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Post #383 • October 8, 2004, 9:53 AM • 23 Comments

Before we get into the roundup this week, I just want to say that my decision to leave Rocket Projects has to do with the fact that I feel I am more of a creative person and want to concentrate on my vision as an independent curator and no longer wish to represent artists... wait... that wasn't me.

I don't even want to devote a full post to this. Godspeed, Nina. As for the article, it has at least two iterations of the kind of language that people use when they're trying not to tell you the truth. Arias has been criticised as being more adept at promoting parties than selling art... By whom? [Erstwhile partner Nick Cindric] adds that Arias' exit was involuntary, characterizing it as a business decision based on the need to keep the gallery afloat... Involuntary? Involuntary means she had a seizure and threw herself through the display window. Somebody removed her, and said somebody ought to find the courage to identify himself. (I'd willingly consider that somebody did, but the statement got lost in the effort to sound polite for the article.)

But frankly, none of this bothers me as much as the author's citation of an anonymous e-mail alleging all kinds of iniquity, and going on to say that Cindric "neither confirmed nor denied the allegations," a maneuver of journalistic judo that damns Cindric by implication without coming out and accusing him of anything. This e-mail fell into my hands over a week ago, and I found it an amusing piece of histrionic rumormongering. But on principle and for the sake of my credibility, I don't use Artblog.net to spread rumors. Street seems to harbor no such compunctions.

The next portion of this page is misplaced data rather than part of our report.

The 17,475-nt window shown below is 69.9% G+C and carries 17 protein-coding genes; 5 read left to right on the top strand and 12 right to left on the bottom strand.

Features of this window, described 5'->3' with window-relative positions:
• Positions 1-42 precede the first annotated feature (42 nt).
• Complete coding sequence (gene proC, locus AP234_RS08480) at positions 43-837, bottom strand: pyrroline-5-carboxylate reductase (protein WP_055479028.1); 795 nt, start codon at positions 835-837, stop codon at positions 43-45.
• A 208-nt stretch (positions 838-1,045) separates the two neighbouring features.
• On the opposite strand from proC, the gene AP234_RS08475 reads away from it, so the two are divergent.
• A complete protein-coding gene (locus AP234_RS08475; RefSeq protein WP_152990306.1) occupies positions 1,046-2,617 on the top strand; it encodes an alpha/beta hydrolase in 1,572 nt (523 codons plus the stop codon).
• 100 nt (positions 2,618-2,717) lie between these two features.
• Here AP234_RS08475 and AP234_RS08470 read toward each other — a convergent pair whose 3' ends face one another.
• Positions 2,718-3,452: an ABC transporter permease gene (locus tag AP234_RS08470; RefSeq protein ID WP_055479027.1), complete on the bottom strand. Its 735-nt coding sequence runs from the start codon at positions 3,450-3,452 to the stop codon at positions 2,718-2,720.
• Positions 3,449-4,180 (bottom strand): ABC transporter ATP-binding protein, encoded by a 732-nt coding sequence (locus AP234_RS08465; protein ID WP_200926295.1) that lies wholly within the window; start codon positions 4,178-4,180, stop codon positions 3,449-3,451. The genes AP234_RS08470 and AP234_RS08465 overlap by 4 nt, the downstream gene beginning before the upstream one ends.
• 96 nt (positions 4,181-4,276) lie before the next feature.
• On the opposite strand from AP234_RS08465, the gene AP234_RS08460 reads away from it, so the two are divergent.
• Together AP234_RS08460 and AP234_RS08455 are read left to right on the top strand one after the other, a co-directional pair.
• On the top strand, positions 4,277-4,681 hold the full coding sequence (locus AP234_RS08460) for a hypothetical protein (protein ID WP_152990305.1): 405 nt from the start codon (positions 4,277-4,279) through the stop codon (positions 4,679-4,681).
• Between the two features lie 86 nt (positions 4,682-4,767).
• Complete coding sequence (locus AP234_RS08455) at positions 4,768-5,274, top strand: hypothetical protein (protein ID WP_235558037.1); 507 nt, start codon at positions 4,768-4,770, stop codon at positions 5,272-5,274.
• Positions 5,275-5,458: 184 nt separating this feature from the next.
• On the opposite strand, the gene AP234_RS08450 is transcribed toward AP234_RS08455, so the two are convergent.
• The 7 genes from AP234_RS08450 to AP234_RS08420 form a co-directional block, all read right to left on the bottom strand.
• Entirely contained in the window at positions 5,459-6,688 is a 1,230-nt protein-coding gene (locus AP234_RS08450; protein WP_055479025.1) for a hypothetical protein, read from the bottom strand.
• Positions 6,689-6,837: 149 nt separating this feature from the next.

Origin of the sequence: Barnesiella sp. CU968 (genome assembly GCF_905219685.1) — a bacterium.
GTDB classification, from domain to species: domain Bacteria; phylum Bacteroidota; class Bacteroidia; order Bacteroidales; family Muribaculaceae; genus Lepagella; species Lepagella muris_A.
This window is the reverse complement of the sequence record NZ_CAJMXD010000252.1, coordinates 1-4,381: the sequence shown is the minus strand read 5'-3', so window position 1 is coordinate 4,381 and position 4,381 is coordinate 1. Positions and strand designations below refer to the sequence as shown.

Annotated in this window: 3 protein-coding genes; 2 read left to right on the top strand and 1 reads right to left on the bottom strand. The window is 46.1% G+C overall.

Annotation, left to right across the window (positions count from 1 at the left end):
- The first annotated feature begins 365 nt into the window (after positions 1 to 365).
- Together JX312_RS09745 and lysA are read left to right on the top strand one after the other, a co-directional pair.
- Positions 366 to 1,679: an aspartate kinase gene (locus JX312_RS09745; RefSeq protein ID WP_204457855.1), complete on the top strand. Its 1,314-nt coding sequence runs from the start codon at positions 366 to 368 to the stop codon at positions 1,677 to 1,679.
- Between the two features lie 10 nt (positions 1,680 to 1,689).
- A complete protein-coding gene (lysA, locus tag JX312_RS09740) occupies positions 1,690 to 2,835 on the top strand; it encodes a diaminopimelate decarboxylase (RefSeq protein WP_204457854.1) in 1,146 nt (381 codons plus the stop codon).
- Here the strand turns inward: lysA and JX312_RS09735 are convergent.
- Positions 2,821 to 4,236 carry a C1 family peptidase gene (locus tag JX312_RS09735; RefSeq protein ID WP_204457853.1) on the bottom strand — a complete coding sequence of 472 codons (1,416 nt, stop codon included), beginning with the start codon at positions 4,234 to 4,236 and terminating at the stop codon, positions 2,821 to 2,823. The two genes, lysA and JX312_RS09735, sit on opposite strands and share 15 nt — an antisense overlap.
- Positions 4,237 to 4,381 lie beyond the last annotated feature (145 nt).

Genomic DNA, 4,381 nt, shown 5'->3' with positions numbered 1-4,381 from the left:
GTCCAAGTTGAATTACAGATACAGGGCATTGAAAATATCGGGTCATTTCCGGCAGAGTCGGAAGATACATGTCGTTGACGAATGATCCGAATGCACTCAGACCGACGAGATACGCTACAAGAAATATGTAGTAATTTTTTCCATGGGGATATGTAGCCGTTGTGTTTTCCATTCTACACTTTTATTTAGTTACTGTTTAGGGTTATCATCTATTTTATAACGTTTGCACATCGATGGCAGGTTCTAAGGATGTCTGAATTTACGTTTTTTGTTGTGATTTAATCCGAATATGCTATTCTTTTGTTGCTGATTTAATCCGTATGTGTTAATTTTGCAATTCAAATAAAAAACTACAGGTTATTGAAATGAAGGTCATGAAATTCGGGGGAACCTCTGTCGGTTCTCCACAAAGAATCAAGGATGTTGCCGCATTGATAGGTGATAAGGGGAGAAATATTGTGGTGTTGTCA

Chris Kirkham for the Miami Herald: Museum displays relics from life of Diana: The museum of art displays relics of the short, storybook life of Diana, Princess of Wales. "This gown really began the idea of this fairy-tale romance wedding, [Museum of Art, Ft. Lauderdale executive director Irvin Lippman] said." I include this item in the roundup with hesitation. Swallow your coffee completely before reading.

Alfredo Triff for the Miami New Times: Two Postmodern Nightmares: Grotesque sculpture for one, problematic videos for another.

Michael Mills for the Broward/Palm Beach New Times: Artbeat.

Gary Schwan for the Palm Beach Post: Storm-caused cancellations seem to have no ceiling. Ouch.

My article just appeared in the current issue of RISD Views. I recommend downloading the issue (4.3 MB pdf) - William Van Roden did a beautiful job laying it out. You can also view a short piece I wrote about Miami artist Carlos de Villasante (RISD '93). (Page 21 of the pdf, page 39 of the document.)

Update: go fill out Todd Gibson's art blog survey. He's taking it down on Sunday.

See you there: Tonight, Guerra de la Paz at the Art and Culture Center of Hollywood. On Saturday, my show along with those of Dan Weihnacht and Tim Walker at Dorsch, Bhakti Baxter at Snitzer, group show at Art Vitam, Peter Sarkisian at Steinbaum.

Comment

1.

Mary Agnes

October 8, 2004, 5:25 PM

Having a "vision" as an "independent curator" who does not wish to "represent artists" is the same as having an agenda that is more important than that of the artists. I think that basis for curating is questionable.

2.

oldpro

October 8, 2004, 5:28 PM

Well, thanks for not devoting the post to the Rockets business. Seems like a tempest in a teapot to me, but your remarks about the article seem quite appropriate.

And thanks for the warning about the Diana "relics" story. My God, will they be playing Elton John, too? My enemies could do no worse than to chain me to a post in the middle of that exhibit.

3.

eddie

October 8, 2004, 5:33 PM

wow, that Rocket Projects story is crazy. I did think they had too many little punks running around those shows. More of a party than anything else, but thinking back on it, the place wouldn't have gained the same kind of recognition otherwise. Oh well, Nina has great vision and I'm sure she'll be fine in whatever she decides to take up next.